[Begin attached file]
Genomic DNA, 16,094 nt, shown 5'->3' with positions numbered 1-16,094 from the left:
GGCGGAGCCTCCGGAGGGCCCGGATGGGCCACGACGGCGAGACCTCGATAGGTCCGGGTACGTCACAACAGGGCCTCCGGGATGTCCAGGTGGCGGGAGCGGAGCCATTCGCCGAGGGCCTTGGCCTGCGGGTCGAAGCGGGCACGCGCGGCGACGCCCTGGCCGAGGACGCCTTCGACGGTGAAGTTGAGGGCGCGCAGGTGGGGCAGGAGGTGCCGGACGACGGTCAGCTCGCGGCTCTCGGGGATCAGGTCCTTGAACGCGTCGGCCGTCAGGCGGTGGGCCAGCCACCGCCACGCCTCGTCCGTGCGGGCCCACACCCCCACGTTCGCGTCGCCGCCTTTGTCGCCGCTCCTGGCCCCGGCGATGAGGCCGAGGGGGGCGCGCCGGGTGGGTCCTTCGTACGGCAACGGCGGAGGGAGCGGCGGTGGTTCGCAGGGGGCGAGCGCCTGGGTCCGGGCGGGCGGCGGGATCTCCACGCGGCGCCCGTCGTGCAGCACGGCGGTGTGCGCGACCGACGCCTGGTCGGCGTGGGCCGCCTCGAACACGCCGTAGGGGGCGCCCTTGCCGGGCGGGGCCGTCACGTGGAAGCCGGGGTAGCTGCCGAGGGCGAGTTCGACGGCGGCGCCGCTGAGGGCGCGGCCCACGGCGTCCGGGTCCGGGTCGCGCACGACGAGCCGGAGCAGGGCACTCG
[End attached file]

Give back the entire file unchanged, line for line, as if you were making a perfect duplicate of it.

Genomic DNA, 16,094 nt, shown 5'->3' with positions numbered 1-16,094 from the left:
GGCGGAGCCTCCGGAGGGCCCGGATGGGCCACGACGGCGAGACCTCGATAGGTCCGGGTACGTCACAACAGGGCCTCCGGGATGTCCAGGTGGCGGGAGCGGAGCCATTCGCCGAGGGCCTTGGCCTGCGGGTCGAAGCGGGCACGCGCGGCGACGCCCTGGCCGAGGACGCCTTCGACGGTGAAGTTGAGGGCGCGCAGGTGGGGCAGGAGGTGCCGGACGACGGTCAGCTCGCGGCTCTCGGGGATCAGGTCCTTGAACGCGTCGGCCGTCAGGCGGTGGGCCAGCCACCGCCACGCCTCGTCCGTGCGGGCCCACACCCCCACGTTCGCGTCGCCGCCTTTGTCGCCGCTCCTGGCCCCGGCGATGAGGCCGAGGGGGGCGCGCCGGGTGGGTCCTTCGTACGGCAACGGCGGAGGGAGCGGCGGTGGTTCGCAGGGGGCGAGCGCCTGGGTCCGGGCGGGCGGCGGGATCTCCACGCGGCGCCCGTCGTGCAGCACGGCGGTGTGCGCGACCGACGCCTGGTCGGCGTGGGCCGCCTCGAACACGCCGTAGGGGGCGCCCTTGCCGGGCGGGGCCGTCACGTGGAAGCCGGGGTAGCTGCCGAGGGCGAGTTCGACGGCGGCGCCGCTGAGGGCGCGGCCCACGGCGTCCGGGTCCGGGTCGCGCACGACGAGCCGGAGCAGGGCACTCG